It was important to me that the project had integrity and was holistic. 2 and a half years on, I am in a very different place. Although I’ve given everything to be here now, I feel so very grateful.

ExplorersWeb: Your 737 Challenge was intense activity from one mountain to the other and to standing on the ends of the earth. What have you learned from this challenge? Did you get more out of it than doing for charity?

Richard: I have learnt that life is better shared! Of all the things that you might assume I would’ve missed being on expedition non-stop for just over 6 months, it was the people that I care about and my dog that I missed the most.

The project wasn’t separated in my mind, the physical and charitable sides were equally important. I felt grateful to have the opportunity to see and experience the things that I have, without using that to help people less fortunate it would’ve just been selfish. It was paramount to me that the project had integrity and was holistic. Honestly, the last year working voluntarily to fundraise has been equally as challenging and rewarding.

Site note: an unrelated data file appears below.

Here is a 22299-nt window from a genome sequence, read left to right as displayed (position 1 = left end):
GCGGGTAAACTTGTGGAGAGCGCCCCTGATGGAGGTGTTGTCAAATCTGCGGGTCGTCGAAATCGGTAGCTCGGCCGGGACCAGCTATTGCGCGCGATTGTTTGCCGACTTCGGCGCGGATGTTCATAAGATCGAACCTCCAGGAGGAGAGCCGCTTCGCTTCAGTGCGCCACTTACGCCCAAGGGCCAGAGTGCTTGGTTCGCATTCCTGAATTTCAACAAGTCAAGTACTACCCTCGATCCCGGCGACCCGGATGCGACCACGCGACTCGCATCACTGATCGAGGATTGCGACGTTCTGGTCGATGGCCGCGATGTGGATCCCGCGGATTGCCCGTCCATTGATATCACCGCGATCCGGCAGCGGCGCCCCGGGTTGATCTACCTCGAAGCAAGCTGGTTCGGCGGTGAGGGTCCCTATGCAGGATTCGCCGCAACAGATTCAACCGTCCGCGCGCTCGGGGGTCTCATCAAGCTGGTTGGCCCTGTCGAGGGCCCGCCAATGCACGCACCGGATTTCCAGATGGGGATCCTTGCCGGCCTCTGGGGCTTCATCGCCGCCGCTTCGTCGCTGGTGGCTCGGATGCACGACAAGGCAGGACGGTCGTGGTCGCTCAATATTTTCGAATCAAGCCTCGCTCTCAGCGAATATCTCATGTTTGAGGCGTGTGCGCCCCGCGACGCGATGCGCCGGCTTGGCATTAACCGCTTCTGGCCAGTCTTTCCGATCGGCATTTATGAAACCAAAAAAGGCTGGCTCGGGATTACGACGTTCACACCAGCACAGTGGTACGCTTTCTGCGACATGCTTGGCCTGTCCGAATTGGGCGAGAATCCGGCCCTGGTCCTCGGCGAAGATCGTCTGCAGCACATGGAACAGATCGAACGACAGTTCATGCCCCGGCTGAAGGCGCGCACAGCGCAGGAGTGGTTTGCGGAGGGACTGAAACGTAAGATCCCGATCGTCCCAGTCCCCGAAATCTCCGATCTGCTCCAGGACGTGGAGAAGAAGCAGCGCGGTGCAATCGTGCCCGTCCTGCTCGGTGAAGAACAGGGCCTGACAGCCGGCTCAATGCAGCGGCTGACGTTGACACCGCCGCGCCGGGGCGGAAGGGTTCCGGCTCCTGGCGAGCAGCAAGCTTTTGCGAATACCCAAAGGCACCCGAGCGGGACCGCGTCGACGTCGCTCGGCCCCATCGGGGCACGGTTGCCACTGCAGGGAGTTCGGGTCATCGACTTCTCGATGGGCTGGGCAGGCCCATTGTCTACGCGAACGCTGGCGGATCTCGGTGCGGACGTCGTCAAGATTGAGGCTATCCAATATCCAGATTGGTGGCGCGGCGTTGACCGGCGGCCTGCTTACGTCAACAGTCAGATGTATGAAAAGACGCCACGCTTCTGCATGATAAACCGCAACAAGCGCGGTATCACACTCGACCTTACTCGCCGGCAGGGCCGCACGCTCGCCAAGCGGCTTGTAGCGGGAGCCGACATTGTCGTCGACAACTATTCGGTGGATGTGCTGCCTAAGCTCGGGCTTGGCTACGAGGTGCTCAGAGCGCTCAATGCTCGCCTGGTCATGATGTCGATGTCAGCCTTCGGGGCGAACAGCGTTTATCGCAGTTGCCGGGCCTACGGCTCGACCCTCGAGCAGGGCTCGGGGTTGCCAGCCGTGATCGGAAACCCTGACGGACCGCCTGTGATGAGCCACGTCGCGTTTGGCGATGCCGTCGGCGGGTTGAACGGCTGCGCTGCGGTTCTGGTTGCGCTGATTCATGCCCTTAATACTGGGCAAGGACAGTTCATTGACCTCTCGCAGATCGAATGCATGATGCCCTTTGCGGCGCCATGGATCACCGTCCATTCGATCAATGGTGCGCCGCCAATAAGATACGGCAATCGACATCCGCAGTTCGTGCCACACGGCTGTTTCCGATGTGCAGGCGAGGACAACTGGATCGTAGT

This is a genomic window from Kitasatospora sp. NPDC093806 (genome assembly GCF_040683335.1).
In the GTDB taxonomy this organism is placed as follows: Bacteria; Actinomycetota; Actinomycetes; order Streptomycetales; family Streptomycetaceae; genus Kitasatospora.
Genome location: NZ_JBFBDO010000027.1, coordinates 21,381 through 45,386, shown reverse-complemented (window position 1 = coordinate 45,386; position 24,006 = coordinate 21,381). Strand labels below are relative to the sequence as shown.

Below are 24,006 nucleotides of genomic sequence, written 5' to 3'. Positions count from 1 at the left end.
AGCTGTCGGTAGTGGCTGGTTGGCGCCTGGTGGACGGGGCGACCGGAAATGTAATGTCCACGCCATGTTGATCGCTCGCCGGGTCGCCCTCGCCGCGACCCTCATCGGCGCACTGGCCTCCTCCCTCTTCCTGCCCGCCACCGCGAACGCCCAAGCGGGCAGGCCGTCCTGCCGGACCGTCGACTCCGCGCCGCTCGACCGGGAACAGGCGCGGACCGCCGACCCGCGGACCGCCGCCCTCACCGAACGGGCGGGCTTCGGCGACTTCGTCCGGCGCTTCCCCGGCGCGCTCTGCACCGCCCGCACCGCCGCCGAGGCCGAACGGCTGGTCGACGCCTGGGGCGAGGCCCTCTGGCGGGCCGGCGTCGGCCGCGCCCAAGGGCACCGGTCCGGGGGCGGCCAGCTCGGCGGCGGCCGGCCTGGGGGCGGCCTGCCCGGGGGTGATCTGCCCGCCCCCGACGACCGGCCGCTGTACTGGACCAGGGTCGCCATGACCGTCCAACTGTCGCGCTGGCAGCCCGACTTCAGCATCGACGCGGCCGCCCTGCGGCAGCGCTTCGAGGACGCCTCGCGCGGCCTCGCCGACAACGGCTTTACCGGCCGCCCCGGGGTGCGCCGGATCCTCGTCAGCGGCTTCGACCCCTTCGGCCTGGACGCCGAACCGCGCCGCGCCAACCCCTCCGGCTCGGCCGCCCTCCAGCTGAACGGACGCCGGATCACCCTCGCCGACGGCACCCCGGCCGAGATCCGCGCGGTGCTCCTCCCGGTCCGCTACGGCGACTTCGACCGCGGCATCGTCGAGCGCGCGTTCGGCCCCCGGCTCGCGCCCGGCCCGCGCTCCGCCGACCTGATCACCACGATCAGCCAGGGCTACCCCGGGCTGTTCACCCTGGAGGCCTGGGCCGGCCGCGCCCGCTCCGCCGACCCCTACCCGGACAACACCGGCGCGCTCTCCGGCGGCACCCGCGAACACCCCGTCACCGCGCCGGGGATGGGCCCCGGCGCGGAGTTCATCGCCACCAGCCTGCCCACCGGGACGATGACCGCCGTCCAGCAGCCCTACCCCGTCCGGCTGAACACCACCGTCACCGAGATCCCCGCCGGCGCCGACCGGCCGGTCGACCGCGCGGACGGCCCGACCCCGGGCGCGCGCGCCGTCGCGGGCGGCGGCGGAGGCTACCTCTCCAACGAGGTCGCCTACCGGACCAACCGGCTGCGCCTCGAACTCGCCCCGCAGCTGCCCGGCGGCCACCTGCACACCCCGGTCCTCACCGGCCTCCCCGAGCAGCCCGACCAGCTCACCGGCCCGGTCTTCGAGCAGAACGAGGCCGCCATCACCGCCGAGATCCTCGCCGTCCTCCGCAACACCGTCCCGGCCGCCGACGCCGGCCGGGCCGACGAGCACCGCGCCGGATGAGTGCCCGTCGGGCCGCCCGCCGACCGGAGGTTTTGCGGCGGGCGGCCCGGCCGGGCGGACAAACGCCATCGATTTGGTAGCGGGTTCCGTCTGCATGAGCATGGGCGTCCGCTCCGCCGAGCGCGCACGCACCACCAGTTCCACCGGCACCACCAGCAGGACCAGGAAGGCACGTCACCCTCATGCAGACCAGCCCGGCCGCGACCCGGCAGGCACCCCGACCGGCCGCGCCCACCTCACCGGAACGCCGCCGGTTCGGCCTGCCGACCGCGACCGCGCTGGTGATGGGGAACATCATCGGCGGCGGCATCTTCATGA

ExplorersWeb: What was the most difficult part of this 737 Challenge?

Richard: So many parts!! At the start it was just trying to fund it, train for it, understand what it would take to complete it and once it was underway there were many tough moments. The jungle of Carstensz on the 5th leg was brutal; Everest the 7th leg was mentally tough, especially as I arrived there late from the North Pole.

I had very little acclimatization time and was pretty tired when I arrived at Base Camp, and being one of the last teams to summit was mentally challenging knowing we would only have one shot at it. All factors considered, Denali was probably the toughest leg.